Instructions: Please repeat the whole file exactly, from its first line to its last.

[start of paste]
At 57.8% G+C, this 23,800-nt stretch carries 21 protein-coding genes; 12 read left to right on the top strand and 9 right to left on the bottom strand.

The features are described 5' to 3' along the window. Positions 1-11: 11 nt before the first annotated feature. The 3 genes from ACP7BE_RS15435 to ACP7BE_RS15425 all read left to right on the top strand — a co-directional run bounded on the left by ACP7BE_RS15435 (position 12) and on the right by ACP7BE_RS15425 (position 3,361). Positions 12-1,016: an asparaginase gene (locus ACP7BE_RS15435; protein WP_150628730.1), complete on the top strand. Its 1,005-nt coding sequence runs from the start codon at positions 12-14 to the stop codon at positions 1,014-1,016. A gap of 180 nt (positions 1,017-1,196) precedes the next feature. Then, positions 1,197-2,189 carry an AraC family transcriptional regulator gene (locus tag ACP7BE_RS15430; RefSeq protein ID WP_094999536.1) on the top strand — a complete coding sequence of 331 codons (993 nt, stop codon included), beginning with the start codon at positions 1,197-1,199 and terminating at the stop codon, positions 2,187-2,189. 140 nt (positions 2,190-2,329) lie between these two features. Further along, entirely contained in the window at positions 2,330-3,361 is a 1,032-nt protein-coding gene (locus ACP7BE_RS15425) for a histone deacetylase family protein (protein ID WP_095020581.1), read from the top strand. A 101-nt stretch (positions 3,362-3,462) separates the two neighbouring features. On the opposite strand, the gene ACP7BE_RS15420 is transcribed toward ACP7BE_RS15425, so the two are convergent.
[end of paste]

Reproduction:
At 57.8% G+C, this 23,800-nt stretch carries 21 protein-coding genes; 12 read left to right on the top strand and 9 right to left on the bottom strand.

The features are described 5' to 3' along the window. Positions 1-11: 11 nt before the first annotated feature. The 3 genes from ACP7BE_RS15435 to ACP7BE_RS15425 all read left to right on the top strand — a co-directional run bounded on the left by ACP7BE_RS15435 (position 12) and on the right by ACP7BE_RS15425 (position 3,361). Positions 12-1,016: an asparaginase gene (locus ACP7BE_RS15435; protein WP_150628730.1), complete on the top strand. Its 1,005-nt coding sequence runs from the start codon at positions 12-14 to the stop codon at positions 1,014-1,016. A gap of 180 nt (positions 1,017-1,196) precedes the next feature. Then, positions 1,197-2,189 carry an AraC family transcriptional regulator gene (locus tag ACP7BE_RS15430; RefSeq protein ID WP_094999536.1) on the top strand — a complete coding sequence of 331 codons (993 nt, stop codon included), beginning with the start codon at positions 1,197-1,199 and terminating at the stop codon, positions 2,187-2,189. 140 nt (positions 2,190-2,329) lie between these two features. Further along, entirely contained in the window at positions 2,330-3,361 is a 1,032-nt protein-coding gene (locus ACP7BE_RS15425) for a histone deacetylase family protein (protein ID WP_095020581.1), read from the top strand. A 101-nt stretch (positions 3,362-3,462) separates the two neighbouring features. On the opposite strand, the gene ACP7BE_RS15420 is transcribed toward ACP7BE_RS15425, so the two are convergent.